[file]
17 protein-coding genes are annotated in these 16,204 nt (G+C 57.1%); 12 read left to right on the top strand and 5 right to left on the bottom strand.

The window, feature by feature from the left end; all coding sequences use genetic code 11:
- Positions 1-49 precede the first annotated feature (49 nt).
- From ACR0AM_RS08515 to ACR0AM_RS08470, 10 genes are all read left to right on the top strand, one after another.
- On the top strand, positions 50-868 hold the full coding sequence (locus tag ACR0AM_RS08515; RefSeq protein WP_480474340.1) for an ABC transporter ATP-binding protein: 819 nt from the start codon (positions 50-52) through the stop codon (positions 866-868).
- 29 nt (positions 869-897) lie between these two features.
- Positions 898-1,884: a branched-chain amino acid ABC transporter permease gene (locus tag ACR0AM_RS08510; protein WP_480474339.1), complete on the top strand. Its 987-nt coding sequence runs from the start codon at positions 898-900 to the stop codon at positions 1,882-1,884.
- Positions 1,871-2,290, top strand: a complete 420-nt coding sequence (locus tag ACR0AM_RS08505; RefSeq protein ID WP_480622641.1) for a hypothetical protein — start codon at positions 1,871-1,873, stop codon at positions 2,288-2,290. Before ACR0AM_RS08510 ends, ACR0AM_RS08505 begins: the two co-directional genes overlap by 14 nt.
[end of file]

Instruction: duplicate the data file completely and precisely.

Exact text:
17 protein-coding genes are annotated in these 16,204 nt (G+C 57.1%); 12 read left to right on the top strand and 5 right to left on the bottom strand.

The window, feature by feature from the left end; all coding sequences use genetic code 11:
- Positions 1-49 precede the first annotated feature (49 nt).
- From ACR0AM_RS08515 to ACR0AM_RS08470, 10 genes are all read left to right on the top strand, one after another.
- On the top strand, positions 50-868 hold the full coding sequence (locus tag ACR0AM_RS08515; RefSeq protein WP_480474340.1) for an ABC transporter ATP-binding protein: 819 nt from the start codon (positions 50-52) through the stop codon (positions 866-868).
- 29 nt (positions 869-897) lie between these two features.
- Positions 898-1,884: a branched-chain amino acid ABC transporter permease gene (locus tag ACR0AM_RS08510; protein WP_480474339.1), complete on the top strand. Its 987-nt coding sequence runs from the start codon at positions 898-900 to the stop codon at positions 1,882-1,884.
- Positions 1,871-2,290, top strand: a complete 420-nt coding sequence (locus tag ACR0AM_RS08505; RefSeq protein ID WP_480622641.1) for a hypothetical protein — start codon at positions 1,871-1,873, stop codon at positions 2,288-2,290. Before ACR0AM_RS08510 ends, ACR0AM_RS08505 begins: the two co-directional genes overlap by 14 nt.